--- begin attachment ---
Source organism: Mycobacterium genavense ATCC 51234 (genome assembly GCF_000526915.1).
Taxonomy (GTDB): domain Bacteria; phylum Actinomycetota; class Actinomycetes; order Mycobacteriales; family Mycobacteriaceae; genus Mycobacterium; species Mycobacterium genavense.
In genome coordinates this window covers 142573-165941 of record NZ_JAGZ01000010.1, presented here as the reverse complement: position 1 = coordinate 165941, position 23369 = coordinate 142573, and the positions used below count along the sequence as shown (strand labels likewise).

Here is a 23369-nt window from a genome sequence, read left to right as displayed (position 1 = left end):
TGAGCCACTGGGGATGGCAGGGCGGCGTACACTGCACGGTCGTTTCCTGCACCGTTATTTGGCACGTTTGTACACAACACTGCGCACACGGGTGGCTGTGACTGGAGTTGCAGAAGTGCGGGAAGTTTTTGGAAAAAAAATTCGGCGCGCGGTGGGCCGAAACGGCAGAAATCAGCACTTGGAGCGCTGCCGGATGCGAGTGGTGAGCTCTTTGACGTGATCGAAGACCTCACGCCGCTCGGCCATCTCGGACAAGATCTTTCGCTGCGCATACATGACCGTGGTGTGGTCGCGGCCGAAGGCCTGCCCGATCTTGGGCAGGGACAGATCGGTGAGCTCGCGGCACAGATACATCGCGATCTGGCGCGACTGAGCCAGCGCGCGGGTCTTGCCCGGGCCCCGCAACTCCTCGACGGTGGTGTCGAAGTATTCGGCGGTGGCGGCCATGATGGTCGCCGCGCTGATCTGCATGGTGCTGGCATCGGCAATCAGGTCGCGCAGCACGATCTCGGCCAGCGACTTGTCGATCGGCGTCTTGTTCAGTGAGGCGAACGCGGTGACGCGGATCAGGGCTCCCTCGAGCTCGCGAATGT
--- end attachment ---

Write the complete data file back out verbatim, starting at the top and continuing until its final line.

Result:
Source organism: Mycobacterium genavense ATCC 51234 (genome assembly GCF_000526915.1).
Taxonomy (GTDB): domain Bacteria; phylum Actinomycetota; class Actinomycetes; order Mycobacteriales; family Mycobacteriaceae; genus Mycobacterium; species Mycobacterium genavense.
In genome coordinates this window covers 142573-165941 of record NZ_JAGZ01000010.1, presented here as the reverse complement: position 1 = coordinate 165941, position 23369 = coordinate 142573, and the positions used below count along the sequence as shown (strand labels likewise).

Here is a 23369-nt window from a genome sequence, read left to right as displayed (position 1 = left end):
TGAGCCACTGGGGATGGCAGGGCGGCGTACACTGCACGGTCGTTTCCTGCACCGTTATTTGGCACGTTTGTACACAACACTGCGCACACGGGTGGCTGTGACTGGAGTTGCAGAAGTGCGGGAAGTTTTTGGAAAAAAAATTCGGCGCGCGGTGGGCCGAAACGGCAGAAATCAGCACTTGGAGCGCTGCCGGATGCGAGTGGTGAGCTCTTTGACGTGATCGAAGACCTCACGCCGCTCGGCCATCTCGGACAAGATCTTTCGCTGCGCATACATGACCGTGGTGTGGTCGCGGCCGAAGGCCTGCCCGATCTTGGGCAGGGACAGATCGGTGAGCTCGCGGCACAGATACATCGCGATCTGGCGCGACTGAGCCAGCGCGCGGGTCTTGCCCGGGCCCCGCAACTCCTCGACGGTGGTGTCGAAGTATTCGGCGGTGGCGGCCATGATGGTCGCCGCGCTGATCTGCATGGTGCTGGCATCGGCAATCAGGTCGCGCAGCACGATCTCGGCCAGCGACTTGTCGATCGGCGTCTTGTTCAGTGAGGCGAACGCGGTGACGCGGATCAGGGCTCCCTCGAGCTCGCGAATGT